Cavitation occurs in a wide range of applications, such as in marine propellers, diesel injectors, supercavitating projectiles, etc. Currently, the available cavitation models rely on expressions derived from inertial bubble growth models and fine-tuned using a few experiments. Revisiting the literature on bubble growth models indicates that there is scope for improvement in the bubble growth expressions presently employed. The previous studies in this subject have assumed that the vapor in the bubble remains saturated. Detailed numerical studies using one-dimensional saturated vapor model reveals over-prediction of the bubble radius when compared with a wide range of experimental data. To overcome this, a coupled mass, momentum, and energy model, termed full model, is then developed and the analysis suggests that this model gives good agreement over the entire experimental data. Parametric studies carried out to generate non-dimensional bubble growth rate expressions indicate that the growth rate climbs linearly on a log –log plot during initial stages of bubble growth which is function Jakob number [math] and finally settles into an asymptotic non-linear curve which is independent of [math]. The bubble growth rate expressions when integrated to obtain bubble radius as function of time is able to predict the experimental data with mean relative error of 1.2% and root mean square relative error of 8% for [math] varying from 13.53 to 2745.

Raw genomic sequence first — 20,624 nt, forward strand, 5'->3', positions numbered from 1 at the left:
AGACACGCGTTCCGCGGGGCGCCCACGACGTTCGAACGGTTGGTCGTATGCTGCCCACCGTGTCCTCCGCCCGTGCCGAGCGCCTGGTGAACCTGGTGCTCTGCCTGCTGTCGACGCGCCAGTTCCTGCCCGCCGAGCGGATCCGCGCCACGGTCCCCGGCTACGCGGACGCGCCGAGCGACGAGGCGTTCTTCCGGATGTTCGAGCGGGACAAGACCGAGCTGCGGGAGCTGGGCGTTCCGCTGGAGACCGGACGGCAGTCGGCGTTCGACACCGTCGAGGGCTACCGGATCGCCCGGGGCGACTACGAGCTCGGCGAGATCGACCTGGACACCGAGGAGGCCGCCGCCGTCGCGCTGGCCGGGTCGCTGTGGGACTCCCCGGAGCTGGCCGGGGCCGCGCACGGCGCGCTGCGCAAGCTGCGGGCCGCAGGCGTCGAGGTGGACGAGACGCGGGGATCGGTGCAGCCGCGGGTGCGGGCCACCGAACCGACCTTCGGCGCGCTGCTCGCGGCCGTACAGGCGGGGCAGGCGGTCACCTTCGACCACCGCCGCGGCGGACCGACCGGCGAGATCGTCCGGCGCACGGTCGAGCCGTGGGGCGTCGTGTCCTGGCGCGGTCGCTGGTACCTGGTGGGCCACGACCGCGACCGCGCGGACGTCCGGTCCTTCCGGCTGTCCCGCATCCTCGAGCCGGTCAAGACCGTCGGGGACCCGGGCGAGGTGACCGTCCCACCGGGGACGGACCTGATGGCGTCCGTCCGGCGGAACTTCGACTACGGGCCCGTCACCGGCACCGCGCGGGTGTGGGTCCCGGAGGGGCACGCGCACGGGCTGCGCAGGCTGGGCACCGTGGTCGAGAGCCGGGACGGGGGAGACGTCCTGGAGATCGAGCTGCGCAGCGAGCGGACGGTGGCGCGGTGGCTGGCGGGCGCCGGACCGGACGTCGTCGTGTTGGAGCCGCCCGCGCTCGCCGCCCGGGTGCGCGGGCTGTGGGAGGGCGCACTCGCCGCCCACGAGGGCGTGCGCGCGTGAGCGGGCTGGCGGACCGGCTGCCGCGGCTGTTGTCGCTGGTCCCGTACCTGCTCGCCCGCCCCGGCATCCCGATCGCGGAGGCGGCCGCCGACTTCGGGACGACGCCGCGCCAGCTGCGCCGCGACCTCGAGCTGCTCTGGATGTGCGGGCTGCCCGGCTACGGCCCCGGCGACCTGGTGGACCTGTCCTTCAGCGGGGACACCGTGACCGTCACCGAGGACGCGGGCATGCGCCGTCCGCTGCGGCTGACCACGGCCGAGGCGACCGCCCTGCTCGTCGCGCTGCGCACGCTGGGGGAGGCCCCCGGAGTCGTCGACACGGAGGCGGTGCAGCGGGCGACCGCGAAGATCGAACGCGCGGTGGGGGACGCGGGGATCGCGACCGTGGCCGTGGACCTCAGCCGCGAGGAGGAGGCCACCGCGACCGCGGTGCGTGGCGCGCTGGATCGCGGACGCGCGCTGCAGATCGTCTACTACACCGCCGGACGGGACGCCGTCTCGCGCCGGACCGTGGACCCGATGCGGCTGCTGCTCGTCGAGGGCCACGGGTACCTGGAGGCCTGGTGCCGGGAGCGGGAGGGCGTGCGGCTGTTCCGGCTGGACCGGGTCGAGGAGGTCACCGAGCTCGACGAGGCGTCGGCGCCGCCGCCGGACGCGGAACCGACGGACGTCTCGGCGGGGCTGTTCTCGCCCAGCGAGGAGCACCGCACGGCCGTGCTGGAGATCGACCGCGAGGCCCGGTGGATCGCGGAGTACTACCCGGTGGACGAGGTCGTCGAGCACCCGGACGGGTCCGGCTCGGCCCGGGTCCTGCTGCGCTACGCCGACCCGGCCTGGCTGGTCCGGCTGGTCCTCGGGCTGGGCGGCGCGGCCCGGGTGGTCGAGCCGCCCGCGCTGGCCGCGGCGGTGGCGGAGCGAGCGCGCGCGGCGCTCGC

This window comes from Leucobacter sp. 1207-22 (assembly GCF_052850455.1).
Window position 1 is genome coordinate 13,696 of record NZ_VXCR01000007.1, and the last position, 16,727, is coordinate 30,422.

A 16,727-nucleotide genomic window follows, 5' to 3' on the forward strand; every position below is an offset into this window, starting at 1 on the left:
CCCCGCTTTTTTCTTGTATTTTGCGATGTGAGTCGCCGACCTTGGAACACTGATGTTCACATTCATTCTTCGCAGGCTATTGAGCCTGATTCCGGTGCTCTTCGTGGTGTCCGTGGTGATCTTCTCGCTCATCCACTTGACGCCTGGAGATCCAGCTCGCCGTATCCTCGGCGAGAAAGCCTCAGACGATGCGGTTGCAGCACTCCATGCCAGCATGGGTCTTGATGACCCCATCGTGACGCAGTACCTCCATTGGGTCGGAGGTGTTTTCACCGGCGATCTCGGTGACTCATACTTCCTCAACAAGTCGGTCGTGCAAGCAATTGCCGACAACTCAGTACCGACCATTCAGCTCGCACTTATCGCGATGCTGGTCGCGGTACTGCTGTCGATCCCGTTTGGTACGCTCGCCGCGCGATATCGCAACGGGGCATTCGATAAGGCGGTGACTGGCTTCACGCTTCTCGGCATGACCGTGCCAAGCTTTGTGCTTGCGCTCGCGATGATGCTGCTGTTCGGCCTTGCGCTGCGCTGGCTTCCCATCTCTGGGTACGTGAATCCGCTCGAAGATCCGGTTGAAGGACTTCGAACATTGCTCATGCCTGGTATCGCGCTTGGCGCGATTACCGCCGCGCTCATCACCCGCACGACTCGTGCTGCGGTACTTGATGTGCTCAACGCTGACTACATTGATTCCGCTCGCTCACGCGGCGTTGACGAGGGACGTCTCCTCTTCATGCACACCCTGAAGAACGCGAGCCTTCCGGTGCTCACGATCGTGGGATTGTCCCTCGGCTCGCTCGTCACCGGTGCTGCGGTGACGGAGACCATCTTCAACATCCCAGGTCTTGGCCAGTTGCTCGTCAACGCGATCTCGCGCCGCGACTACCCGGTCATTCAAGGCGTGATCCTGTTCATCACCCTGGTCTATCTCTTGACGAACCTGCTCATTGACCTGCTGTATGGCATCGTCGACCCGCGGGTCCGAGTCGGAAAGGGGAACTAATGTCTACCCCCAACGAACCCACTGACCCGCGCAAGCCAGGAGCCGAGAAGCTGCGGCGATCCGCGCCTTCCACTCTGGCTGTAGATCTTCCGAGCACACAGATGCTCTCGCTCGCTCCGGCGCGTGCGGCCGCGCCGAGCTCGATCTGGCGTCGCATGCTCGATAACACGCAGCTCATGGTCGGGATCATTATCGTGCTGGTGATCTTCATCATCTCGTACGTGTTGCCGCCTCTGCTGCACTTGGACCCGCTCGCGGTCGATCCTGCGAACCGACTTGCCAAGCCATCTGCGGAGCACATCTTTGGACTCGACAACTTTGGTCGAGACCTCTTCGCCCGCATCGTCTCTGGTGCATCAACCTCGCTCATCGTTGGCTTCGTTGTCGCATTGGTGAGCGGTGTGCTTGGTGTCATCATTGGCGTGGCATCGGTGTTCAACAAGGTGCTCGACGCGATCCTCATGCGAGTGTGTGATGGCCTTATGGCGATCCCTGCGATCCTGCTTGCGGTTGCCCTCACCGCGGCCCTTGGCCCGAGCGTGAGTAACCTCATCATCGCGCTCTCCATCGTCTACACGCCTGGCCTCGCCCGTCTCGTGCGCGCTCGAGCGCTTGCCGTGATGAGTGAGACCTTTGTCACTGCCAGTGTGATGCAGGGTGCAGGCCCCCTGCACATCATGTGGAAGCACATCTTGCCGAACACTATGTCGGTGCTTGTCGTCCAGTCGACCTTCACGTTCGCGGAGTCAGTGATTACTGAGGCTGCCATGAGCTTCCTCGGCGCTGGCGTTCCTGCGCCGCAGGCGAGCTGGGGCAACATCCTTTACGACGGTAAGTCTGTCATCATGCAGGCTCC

Energetic structures in the turbulent boundary layer over a spanwise-heterogeneous converging/diverging riblets wall
Time-invariant (or mean) secondary flows, in terms of large-scale counter-rotating roll modes filling boundary layer, have been observed in turbulent boundary layer (TBL) flows over various spanwise-heterogeneous rough walls. Recent studies show that these mean secondary flows are inherently connected with instantaneous large-scale structures in TBL flows over such spanwise-heterogeneous rough walls. In this work, the technique of proper orthogonal decomposition (POD) is used to extract dominant energetic (and thus large-scale) structures from TBL flows over the surface with a spanwise-periodic converging/diverging riblets pattern, one of the spanwise-heterogeneous rough walls adopted previously. POD analyses are conducted on the three fluctuating components of velocities, measured by stereoscopic particle image velocimetry at [math] = 13 000, in a cross-stream plane of the TBL flows over a spanwise section of the converging riblets pattern, where low-momentum eruptions consistently occur. It is found that first two POD modes with large temporal coefficients are linked to large-scale structures oscillating vigorously in the transverse direction within one section of the converging riblets. Superposition of these instantaneous large-scale structures reveals the observed pattern of mean secondary flows. Furthermore, these large-scale structures are associated with enhanced streamwise vortices and spanwise gradients of the streamwise velocity, compared with that in the smooth wall flow, thus rendering profound effects on the spatial correlations of velocities as well as the distributions of Reynolds stresses.